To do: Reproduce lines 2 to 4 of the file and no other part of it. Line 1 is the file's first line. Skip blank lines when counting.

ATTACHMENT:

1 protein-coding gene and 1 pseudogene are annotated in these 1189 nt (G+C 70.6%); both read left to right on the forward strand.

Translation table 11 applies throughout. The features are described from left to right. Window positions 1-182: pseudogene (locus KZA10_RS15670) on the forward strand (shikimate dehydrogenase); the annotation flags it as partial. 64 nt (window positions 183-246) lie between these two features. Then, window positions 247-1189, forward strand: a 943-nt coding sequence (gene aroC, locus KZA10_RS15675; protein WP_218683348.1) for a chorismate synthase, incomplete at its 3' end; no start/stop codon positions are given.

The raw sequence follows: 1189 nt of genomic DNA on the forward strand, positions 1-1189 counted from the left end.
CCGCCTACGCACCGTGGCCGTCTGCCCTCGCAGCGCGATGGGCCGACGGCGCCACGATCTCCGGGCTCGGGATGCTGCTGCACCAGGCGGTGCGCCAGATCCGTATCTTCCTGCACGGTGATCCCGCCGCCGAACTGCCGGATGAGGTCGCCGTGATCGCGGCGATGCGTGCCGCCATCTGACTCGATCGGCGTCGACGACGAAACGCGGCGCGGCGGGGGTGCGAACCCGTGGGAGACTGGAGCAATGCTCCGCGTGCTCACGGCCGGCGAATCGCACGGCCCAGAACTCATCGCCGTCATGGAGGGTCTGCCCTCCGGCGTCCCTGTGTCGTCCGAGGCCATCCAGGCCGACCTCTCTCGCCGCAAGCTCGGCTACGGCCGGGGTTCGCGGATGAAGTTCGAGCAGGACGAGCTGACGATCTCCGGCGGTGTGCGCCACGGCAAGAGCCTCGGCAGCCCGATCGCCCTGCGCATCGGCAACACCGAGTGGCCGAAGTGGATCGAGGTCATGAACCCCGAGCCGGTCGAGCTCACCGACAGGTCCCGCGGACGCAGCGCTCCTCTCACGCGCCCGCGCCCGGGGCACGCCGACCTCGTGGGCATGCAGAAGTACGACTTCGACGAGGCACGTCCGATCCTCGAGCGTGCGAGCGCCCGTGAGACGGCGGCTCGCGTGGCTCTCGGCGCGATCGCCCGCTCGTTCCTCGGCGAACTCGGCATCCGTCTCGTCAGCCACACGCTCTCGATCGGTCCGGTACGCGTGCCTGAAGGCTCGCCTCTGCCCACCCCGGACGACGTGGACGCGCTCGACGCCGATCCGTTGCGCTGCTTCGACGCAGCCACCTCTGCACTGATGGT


Translation table 11 applies throughout. The features are described from left to right. Window positions 1-182: pseudogene (locus KZA10_RS15670) on the forward strand (shikimate dehydrogenase); the annotation flags it as partial. 64 nt (window positions 183-246) lie between these two features. Then, window positions 247-1189, forward strand: a 943-nt coding sequence (gene aroC, locus KZA10_RS15675; protein WP_218683348.1) for a chorismate synthase, incomplete at its 3' end; no start/stop codon positions are given.

The raw sequence follows: 1189 nt of genomic DNA on the forward strand, positions 1-1189 counted from the left end.
CCGCCTACGCACCGTGGCCGTCTGCCCTCGCAGCGCGATGGGCCGACGGCGCCACGATCTCCGGGCTCGGGATGCTGCTGCACCAGGCGGTGCGCCAGATCCGTATCTTCCTGCACGGTGATCCCGCCGCCGAACTGCCGGATGAGGTCGCCGTGATCGCGGCGATGCGTGCCGCCATCTGACTCGATCGGCGTCGACGACGAAACGCGGCGCGGCGGGGGTGCGAACCCGTGGGAGACTGGAGCAATGCTCCGCGTGCTCACGGCCGGCGAATCGCACGGCCCAGAACTCATCGCCGTCATGGAGGGTCTGCCCTCCGGCGTCCCTGTGTCGTCCGAGGCCATCCAGGCCGACCTCTCTCGCCGCAAGCTCGGCTACGGCCGGGGTTCGCGGATGAAGTTCGAGCAGGACGAGCTGACGATCTCCGGCGGTGTGCGCCACGGCAAGAGCCTCGGCAGCCCGATCGCCCTGCGCATCGGCAACACCGAGTGGCCGAAGTGGATCGAGGTCATGAACCCCGAGCCGGTCGAGCTCACCGACAGGTCCCGCGGACGCAGCGCTCCTCTCACGCGCCCGCGCCCGGGGCACGCCGACCTCGTGGGCATGCAGAAGTACGACTTCGACGAGGCACGTCCGATCCTCGAGCGTGCGAGCGCCCGTGAGACGGCGGCTCGCGTGGCTCTCGGCGCGATCGCCCGCTCGTTCCTCGGCGAACTCGGCATCCGTCTCGTCAGCCACACGCTCTCGATCGGTCCGGTACGCGTGCCTGAAGGCTCGCCTCTGCCCACCCCGGACGACGTGGACGCGCTCGACGCCGATCCGTTGCGCTGCTTCGACGCAGCCACCTCTGCACTGATGGT